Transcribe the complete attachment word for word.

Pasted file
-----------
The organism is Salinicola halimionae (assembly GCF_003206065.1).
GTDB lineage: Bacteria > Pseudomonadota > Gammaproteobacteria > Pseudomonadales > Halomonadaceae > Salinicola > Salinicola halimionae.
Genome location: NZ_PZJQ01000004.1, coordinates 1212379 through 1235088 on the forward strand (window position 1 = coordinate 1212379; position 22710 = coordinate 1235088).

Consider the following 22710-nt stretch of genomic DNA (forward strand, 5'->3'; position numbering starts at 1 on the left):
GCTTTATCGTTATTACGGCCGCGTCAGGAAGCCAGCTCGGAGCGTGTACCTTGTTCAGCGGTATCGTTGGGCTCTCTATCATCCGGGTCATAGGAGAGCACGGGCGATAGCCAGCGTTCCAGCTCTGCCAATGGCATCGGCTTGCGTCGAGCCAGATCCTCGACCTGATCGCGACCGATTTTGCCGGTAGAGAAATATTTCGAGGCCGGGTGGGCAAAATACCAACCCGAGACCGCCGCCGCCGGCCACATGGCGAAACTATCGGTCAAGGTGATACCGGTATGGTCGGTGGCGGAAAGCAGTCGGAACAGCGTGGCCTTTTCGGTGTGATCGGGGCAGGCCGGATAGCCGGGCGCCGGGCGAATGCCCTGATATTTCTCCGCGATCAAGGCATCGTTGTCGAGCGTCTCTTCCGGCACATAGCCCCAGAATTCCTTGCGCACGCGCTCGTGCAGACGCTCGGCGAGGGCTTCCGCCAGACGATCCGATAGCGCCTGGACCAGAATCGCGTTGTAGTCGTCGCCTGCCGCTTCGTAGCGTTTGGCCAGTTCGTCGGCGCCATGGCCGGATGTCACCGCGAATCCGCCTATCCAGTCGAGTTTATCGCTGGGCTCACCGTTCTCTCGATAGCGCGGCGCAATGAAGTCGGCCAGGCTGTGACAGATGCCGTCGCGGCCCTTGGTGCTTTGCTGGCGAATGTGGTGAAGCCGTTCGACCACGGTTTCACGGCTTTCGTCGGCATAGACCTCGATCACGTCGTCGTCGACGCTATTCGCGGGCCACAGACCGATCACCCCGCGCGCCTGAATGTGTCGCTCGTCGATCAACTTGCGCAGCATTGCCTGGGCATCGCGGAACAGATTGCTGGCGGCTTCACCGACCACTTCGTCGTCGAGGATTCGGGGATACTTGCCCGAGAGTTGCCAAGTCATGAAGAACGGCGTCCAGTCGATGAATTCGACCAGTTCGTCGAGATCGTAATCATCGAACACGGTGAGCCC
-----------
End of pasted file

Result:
The organism is Salinicola halimionae (assembly GCF_003206065.1).
GTDB lineage: Bacteria > Pseudomonadota > Gammaproteobacteria > Pseudomonadales > Halomonadaceae > Salinicola > Salinicola halimionae.
Genome location: NZ_PZJQ01000004.1, coordinates 1212379 through 1235088 on the forward strand (window position 1 = coordinate 1212379; position 22710 = coordinate 1235088).

Consider the following 22710-nt stretch of genomic DNA (forward strand, 5'->3'; position numbering starts at 1 on the left):
GCTTTATCGTTATTACGGCCGCGTCAGGAAGCCAGCTCGGAGCGTGTACCTTGTTCAGCGGTATCGTTGGGCTCTCTATCATCCGGGTCATAGGAGAGCACGGGCGATAGCCAGCGTTCCAGCTCTGCCAATGGCATCGGCTTGCGTCGAGCCAGATCCTCGACCTGATCGCGACCGATTTTGCCGGTAGAGAAATATTTCGAGGCCGGGTGGGCAAAATACCAACCCGAGACCGCCGCCGCCGGCCACATGGCGAAACTATCGGTCAAGGTGATACCGGTATGGTCGGTGGCGGAAAGCAGTCGGAACAGCGTGGCCTTTTCGGTGTGATCGGGGCAGGCCGGATAGCCGGGCGCCGGGCGAATGCCCTGATATTTCTCCGCGATCAAGGCATCGTTGTCGAGCGTCTCTTCCGGCACATAGCCCCAGAATTCCTTGCGCACGCGCTCGTGCAGACGCTCGGCGAGGGCTTCCGCCAGACGATCCGATAGCGCCTGGACCAGAATCGCGTTGTAGTCGTCGCCTGCCGCTTCGTAGCGTTTGGCCAGTTCGTCGGCGCCATGGCCGGATGTCACCGCGAATCCGCCTATCCAGTCGAGTTTATCGCTGGGCTCACCGTTCTCTCGATAGCGCGGCGCAATGAAGTCGGCCAGGCTGTGACAGATGCCGTCGCGGCCCTTGGTGCTTTGCTGGCGAATGTGGTGAAGCCGTTCGACCACGGTTTCACGGCTTTCGTCGGCATAGACCTCGATCACGTCGTCGTCGACGCTATTCGCGGGCCACAGACCGATCACCCCGCGCGCCTGAATGTGTCGCTCGTCGATCAACTTGCGCAGCATTGCCTGGGCATCGCGGAACAGATTGCTGGCGGCTTCACCGACCACTTCGTCGTCGAGGATTCGGGGATACTTGCCCGAGAGTTGCCAAGTCATGAAGAACGGCGTCCAGTCGATGAATTCGACCAGTTCGTCGAGATCGTAATCATCGAACACGGTGAGCCC